A hearing in the Joe Clyde Daniels disappearance case was postponed last week because four Tennessee Bureau of Investigation agents who were set to testify had to self-quarantine due to possible COVID-19 exposure, authorities said.
TBI Communications Director Josh DeVine confirmed in an email last Friday that the four agents were in quarantine, but he said none of them had tested positive for the coronavirus.
The Dickson County Circuit Court hearing in the Daniels case was scheduled for Sept. 4 and postponed until Sept. 24.
Joseph Daniels is charged with murder and Krystal Daniels faces one count of aggravated child neglect in connection with the April 2018 disappearance of their son, Joe Clyde Daniels, who was 5 years old at the time. His body has not been found.
The defendants are not expected to go to trial until 2021.
DeVine said the four agents in quarantine had participated in a training event during the week ending Aug. 29, “which involved approximately 20 TBI employees and an outside facilitator.”
For the event at TBI’s Nashville headquarters, “Our team did abundantly more than requested or required, in terms of proactive, COVID-19-related measures,” DeVine said.
DeVine said that on Aug. 27 a training event participant learned that the participant’s supervisor — who was not a part of the event — had tested positive for COVID-19.
“The participant immediately quarantined and sought testing, and did not participate” in Aug. 28 activities at the training event, DeVine said.
The employee tested positive, learning the result Aug. 29, DeVine said.
“Once the employee informed the agency, all potentially impacted employees — including those in last week’s training event — were notified, including four agents involved in the Daniels matter,” DeVine said in the Sept. 4 email. “Per federal and state recommendations, the employees will quarantine for a period of time and may pursue COVID-19 testing.”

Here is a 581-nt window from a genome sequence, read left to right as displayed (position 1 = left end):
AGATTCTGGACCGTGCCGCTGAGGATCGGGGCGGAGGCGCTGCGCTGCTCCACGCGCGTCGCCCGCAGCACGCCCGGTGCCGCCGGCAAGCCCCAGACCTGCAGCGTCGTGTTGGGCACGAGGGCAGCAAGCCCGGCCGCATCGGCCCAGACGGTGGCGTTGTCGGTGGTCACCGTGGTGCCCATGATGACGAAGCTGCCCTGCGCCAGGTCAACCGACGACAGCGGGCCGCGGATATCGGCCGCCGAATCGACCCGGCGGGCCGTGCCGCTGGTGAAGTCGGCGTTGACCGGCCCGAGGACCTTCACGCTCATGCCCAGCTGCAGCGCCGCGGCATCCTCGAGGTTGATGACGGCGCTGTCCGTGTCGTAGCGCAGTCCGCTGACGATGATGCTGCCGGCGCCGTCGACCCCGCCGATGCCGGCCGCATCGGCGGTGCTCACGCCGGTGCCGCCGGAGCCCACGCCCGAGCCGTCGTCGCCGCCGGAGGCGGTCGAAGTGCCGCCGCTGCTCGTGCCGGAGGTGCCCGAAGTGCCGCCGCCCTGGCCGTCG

He added in the email: “At this time, we have not been informed of any additional positive test results among the group who participated in last week’s training.”
Dickson County Circuit Court Clerk Pam Lewis announced last Thursday that all jury trials in criminal cases during September will be held at the War Memorial Building in Dickson instead of the Charlotte courthouse annex because social distancing is easier in the Dickson building than the courtrooms.
Lewis said that there are 58 cases set for trial this month. However, the vast majority of cases wind up in plea agreements.
Lewis added that the War Memorial Building — which also houses the Dickson County Chamber of Commerce — could involve other judicial proceedings in addition to jury trials.
Courts across Tennessee have used a combination of in-person social distancing and remote proceedings during the pandemic, guided by a series of state Supreme Court orders.
The Tennessee Supreme Court justices have been weighing infection risks with the constitutional rights of defendants, as well as the rights of court access by the media and the general public such as victims’ family members.
Many Dickson County Circuit Court proceedings, such as arraignments, pleas and sentences, are held on a Zoom video-conference platform. Links to join the calls are sent by court staff to the media, attorneys and others.
A typical video call involves prosecutors, defense lawyers, defendants, witnesses, probation officers and others participating at various points. They rotate in and out of the call as a judge runs down the docket with the help of Lewis and her staff.